Sunday, August 1, 2010

Re-Creating the Art World in Seven Days

by Drew Martin

I recently finished Seven Days in the Art World by Sarah Thornton. Typically, I read painfully slow and take copious notes in order to mine and process precious thoughts but this book is so accessible and laden with gems that I simply surrendered from the start and let her take me for a ride. Thornton is ubiquitous in her presence and omnivorous in her consumption. She writes herself the ultimate press pass into the art world and sneaks the reader in as her special guest.

Not to judge this book by its cover, but the jacket designs vary, depending on distribution. Many of the European versions, for example, feature Maurizio Cattelan's stuffed horse, mounted by its headless neck. The U.S. edition, which I read, shows a black-high-heeled and a fair, silky leg (Thornton's body double) slipping through an opening between the white-walled rooms of a museum. I like this image best because it sets the pace and tone of the book: Thornton keeps the reader on the move...on her heels.

Seven Days In The Art World is not a book about art appreciation or idolization of the famous players and it is never a tutorial Art for Dummies. It is a candid, behind-the-scenes look at the machinery and politics of auctions, prizes, magazines and art shows as well as the exposed frustrations of a college art crit class and the demanding work environment of an artist's studio.

The American cover is not a far cry from the tension of a Hopper painting and it has the cool, minimal attitude of American conceptual art. All of the other covers focus on the art object and the "but is it art?" aspect of that object. Sadly, Cattelan's poor horse becomes something of mockery and humiliation in the context of the cover, despite his intentions, which I hope were not simply to amuse. It reminds me to ensure that my survivors dispose of my corpse with a bit more dignity.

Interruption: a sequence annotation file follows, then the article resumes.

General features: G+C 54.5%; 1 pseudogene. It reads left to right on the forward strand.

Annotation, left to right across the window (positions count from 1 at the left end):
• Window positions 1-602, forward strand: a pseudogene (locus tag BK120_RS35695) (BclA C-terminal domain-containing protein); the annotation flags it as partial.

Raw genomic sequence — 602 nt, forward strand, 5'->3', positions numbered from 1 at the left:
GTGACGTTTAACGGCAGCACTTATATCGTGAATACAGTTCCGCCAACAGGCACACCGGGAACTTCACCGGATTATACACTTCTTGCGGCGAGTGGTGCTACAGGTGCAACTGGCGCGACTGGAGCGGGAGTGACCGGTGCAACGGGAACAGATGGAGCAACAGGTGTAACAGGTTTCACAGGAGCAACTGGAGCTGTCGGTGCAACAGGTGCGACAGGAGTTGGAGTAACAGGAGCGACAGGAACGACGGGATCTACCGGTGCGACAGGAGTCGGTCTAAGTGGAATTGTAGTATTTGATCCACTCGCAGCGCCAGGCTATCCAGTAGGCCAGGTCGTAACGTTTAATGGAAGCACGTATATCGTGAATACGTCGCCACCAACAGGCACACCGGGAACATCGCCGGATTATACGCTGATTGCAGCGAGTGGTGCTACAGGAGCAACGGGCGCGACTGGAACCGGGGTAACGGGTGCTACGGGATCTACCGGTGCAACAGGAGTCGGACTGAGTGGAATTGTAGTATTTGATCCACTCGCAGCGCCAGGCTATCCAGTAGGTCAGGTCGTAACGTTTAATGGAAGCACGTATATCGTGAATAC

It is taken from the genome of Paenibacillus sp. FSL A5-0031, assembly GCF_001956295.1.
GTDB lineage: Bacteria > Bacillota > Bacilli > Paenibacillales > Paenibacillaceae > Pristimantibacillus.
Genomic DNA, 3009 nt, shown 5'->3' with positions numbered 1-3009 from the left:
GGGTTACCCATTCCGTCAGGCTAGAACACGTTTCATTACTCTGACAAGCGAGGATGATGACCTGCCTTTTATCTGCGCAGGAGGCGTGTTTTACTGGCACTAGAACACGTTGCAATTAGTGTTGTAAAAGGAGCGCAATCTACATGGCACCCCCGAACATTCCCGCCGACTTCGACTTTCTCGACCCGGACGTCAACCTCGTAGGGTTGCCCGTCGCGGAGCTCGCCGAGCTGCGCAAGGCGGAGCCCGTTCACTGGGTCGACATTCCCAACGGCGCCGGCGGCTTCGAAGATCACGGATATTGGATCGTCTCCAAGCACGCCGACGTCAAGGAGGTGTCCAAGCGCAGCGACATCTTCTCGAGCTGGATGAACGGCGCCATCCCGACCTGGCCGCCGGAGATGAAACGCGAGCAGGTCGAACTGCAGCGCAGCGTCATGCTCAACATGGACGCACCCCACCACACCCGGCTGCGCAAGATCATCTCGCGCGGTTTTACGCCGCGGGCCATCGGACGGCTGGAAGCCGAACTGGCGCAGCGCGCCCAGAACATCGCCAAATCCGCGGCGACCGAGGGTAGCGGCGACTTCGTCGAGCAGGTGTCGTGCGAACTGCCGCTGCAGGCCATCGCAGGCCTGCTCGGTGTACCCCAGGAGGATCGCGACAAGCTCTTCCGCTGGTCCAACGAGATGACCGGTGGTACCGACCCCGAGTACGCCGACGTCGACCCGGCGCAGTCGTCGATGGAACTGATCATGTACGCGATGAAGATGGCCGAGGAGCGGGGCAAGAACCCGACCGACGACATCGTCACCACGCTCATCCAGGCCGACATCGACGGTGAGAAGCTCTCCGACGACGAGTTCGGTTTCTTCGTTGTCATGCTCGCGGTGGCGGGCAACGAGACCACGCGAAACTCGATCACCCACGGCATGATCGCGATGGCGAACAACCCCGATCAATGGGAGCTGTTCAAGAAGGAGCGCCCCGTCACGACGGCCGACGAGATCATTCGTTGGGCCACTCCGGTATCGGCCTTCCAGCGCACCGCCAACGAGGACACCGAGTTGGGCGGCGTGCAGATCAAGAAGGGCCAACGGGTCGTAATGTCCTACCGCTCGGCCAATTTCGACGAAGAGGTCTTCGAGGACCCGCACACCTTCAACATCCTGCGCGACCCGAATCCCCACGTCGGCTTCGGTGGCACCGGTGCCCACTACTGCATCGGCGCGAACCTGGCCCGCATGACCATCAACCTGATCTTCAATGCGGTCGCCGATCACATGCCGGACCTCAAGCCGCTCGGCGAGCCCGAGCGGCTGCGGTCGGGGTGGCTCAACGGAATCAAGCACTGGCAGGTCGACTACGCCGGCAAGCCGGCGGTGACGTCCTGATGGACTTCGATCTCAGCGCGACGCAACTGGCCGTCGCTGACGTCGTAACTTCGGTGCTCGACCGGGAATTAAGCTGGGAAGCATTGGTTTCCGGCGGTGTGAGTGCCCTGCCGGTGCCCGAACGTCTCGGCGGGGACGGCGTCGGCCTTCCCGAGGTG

The flow of Thornton's writing is impressive considering it is the culmination of over 250 interviews and that each chapter only marks one day; some are even 18 months apart. She even offers the dates in the conclusive Author's Note:

The (Christie's) Auction - 10 Nov. 2004
The (CalArts) Crit - 17 Dec 2004
The (Art Basel) Fair - 13 Jun 2006 (& 15 Jun 2004)
The (Turner) Prize - 4 Dec 2006
The (Artforum) Magazine - 14 Feb 2007
The (Takashi Murakami) Studio Visit - 6 Jul 2007
The (Venice) Biennale - 9 Jun 2007

Or, in other words, the time between chapters looks like this in progressive months:

+2+18+6 +2 +5 -1

That spans 33 months of her commitment to this project, which took Thornton five years. On the same page, she explains a detail of her writing, which reveals the magic behind the fluidity of her time:

In the interest of narrative flow, I sometimes found it necessary to practice what I call "displaced non-fiction." In which a quote completed in a phone call is situated "on location" in a real art world scene.